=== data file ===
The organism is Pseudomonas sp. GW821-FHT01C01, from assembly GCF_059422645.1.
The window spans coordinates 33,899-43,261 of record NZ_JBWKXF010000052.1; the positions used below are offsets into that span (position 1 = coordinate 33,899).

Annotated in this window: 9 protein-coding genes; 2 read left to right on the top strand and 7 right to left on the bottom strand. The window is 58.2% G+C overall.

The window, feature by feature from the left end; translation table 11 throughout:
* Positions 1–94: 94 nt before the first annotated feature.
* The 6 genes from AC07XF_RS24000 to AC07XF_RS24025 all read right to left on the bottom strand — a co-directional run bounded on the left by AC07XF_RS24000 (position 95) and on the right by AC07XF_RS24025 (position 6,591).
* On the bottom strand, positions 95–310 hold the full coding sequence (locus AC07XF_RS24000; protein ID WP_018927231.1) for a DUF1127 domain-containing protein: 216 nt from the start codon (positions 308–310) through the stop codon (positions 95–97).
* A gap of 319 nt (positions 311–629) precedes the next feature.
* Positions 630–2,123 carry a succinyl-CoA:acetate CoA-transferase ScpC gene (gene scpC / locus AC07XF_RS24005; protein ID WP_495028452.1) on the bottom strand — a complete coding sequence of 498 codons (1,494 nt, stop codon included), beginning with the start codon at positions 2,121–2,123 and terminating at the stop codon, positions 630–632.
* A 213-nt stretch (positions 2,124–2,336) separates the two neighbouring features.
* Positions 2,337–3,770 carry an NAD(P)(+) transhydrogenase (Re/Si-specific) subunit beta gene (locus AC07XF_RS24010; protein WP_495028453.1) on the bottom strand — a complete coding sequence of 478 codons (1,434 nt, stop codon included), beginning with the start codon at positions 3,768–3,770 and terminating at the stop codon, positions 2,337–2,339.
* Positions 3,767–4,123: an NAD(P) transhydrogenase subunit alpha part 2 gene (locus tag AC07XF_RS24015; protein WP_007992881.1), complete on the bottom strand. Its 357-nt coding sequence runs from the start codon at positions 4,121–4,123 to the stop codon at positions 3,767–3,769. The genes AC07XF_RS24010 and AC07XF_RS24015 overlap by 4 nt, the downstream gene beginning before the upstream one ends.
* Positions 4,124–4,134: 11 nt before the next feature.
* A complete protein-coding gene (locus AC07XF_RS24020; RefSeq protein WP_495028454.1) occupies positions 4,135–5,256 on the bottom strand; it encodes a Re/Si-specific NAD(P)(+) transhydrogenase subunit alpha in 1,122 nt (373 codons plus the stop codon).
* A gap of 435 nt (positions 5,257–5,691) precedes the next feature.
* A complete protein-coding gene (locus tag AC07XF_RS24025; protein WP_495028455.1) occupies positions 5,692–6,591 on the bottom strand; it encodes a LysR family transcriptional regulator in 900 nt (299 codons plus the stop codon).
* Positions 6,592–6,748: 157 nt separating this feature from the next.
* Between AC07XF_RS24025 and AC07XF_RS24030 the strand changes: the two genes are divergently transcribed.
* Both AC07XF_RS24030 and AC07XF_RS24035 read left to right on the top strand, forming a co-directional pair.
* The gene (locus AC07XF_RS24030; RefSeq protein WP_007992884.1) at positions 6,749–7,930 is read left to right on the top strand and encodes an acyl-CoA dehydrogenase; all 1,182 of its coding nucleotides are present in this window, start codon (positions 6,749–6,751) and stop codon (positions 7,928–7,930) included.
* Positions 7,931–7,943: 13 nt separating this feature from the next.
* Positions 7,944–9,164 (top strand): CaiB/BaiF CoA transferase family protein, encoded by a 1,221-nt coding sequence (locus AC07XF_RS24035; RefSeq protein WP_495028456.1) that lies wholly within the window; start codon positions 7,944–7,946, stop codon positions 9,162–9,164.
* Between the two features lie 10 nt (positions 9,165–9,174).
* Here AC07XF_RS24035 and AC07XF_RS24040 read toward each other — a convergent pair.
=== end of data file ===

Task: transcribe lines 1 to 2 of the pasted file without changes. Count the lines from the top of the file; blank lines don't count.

The organism is Pseudomonas sp. GW821-FHT01C01, from assembly GCF_059422645.1.
The window spans coordinates 33,899-43,261 of record NZ_JBWKXF010000052.1; the positions used below are offsets into that span (position 1 = coordinate 33,899).